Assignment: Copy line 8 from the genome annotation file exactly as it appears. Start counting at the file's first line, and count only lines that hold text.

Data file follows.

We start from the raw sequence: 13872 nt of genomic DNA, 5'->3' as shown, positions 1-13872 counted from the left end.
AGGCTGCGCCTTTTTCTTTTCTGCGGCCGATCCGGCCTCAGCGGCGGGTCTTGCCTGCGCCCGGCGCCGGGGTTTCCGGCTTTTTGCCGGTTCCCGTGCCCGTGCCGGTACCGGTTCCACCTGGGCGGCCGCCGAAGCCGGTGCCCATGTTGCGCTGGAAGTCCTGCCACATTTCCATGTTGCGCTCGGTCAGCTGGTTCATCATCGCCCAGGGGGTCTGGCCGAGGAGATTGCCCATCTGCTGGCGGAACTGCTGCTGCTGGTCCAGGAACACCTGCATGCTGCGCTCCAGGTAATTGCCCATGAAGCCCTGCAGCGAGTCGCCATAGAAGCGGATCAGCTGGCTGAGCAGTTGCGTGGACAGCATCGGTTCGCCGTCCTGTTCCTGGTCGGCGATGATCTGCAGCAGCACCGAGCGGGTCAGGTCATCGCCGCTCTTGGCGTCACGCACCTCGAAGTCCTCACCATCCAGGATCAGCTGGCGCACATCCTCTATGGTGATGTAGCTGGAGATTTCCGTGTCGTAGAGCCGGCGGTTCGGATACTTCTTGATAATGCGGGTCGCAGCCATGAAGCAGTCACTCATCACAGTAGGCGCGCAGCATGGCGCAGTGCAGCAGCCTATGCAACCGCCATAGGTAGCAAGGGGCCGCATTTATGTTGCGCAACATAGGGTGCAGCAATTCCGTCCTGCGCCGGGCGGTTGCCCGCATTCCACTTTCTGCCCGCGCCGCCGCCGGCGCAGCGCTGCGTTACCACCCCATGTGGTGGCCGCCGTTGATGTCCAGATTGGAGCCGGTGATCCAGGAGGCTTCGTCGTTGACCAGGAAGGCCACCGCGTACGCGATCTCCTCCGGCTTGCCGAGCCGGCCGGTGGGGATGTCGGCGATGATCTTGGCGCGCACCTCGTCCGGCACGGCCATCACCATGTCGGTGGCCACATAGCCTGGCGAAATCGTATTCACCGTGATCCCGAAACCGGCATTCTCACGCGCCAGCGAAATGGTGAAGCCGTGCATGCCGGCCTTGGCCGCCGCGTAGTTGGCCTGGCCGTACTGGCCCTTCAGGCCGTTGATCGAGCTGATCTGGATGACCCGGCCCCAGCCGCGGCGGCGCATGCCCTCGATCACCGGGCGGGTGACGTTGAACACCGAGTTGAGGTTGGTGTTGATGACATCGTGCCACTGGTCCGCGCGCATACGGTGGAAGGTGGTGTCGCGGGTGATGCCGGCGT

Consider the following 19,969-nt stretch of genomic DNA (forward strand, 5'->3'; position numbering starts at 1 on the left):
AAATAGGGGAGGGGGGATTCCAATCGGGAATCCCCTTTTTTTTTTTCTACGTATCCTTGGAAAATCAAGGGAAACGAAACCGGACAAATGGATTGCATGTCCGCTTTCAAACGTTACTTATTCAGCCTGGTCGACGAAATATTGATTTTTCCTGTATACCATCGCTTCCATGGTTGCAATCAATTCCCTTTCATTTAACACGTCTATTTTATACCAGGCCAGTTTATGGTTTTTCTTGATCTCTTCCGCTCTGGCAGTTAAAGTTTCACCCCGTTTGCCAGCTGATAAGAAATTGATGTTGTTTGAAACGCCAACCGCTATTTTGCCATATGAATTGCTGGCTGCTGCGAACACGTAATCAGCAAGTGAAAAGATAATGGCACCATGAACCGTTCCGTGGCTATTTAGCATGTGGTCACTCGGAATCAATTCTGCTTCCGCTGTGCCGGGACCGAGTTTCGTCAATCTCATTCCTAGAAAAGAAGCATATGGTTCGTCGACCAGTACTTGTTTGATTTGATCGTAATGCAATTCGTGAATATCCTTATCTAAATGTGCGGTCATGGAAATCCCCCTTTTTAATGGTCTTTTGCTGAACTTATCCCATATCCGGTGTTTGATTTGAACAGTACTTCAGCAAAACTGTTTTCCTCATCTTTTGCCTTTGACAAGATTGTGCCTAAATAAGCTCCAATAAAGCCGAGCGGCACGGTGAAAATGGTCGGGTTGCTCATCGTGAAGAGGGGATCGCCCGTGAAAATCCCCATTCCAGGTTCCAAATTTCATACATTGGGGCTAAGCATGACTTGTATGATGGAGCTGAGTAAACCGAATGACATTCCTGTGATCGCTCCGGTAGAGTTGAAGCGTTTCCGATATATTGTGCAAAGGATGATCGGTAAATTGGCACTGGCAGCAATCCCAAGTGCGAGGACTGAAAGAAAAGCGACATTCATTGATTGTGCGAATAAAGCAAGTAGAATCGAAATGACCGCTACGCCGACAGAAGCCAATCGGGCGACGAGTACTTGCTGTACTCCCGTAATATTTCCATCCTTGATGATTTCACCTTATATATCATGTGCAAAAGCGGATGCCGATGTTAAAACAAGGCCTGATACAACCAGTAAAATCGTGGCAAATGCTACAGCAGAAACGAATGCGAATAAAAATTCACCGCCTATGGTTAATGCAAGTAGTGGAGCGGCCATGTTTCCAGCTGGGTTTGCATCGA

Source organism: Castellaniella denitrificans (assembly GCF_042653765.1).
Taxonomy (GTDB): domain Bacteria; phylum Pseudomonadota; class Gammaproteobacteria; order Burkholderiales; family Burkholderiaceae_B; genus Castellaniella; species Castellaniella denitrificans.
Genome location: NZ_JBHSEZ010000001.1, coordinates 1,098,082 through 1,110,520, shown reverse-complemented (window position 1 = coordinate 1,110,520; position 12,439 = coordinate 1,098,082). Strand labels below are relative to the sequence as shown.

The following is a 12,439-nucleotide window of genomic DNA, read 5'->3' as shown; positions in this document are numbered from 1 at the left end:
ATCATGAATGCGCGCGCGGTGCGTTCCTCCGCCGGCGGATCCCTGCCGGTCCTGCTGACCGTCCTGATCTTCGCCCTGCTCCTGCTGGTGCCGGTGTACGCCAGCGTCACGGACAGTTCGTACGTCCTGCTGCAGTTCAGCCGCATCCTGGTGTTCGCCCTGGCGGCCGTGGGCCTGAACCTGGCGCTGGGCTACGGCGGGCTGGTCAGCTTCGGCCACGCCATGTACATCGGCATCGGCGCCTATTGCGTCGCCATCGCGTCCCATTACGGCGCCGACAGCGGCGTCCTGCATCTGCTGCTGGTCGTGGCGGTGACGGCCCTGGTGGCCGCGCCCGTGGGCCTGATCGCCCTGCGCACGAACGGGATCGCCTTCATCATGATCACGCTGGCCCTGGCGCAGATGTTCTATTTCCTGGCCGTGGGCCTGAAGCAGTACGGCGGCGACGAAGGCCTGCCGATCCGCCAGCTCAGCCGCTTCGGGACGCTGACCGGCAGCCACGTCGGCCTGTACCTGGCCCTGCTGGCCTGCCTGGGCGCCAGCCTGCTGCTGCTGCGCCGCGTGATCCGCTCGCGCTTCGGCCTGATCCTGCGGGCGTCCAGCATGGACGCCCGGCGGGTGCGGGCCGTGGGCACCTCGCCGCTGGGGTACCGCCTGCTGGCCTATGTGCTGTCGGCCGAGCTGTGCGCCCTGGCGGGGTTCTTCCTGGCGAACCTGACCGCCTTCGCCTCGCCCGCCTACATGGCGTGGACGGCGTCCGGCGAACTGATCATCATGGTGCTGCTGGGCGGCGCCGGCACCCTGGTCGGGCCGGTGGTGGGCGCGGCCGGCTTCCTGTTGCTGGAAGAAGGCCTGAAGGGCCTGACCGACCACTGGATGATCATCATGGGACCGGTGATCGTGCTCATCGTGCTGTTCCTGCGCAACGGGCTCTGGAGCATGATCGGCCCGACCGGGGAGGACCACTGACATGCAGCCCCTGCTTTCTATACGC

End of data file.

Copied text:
The following is a 12,439-nucleotide window of genomic DNA, read 5'->3' as shown; positions in this document are numbered from 1 at the left end: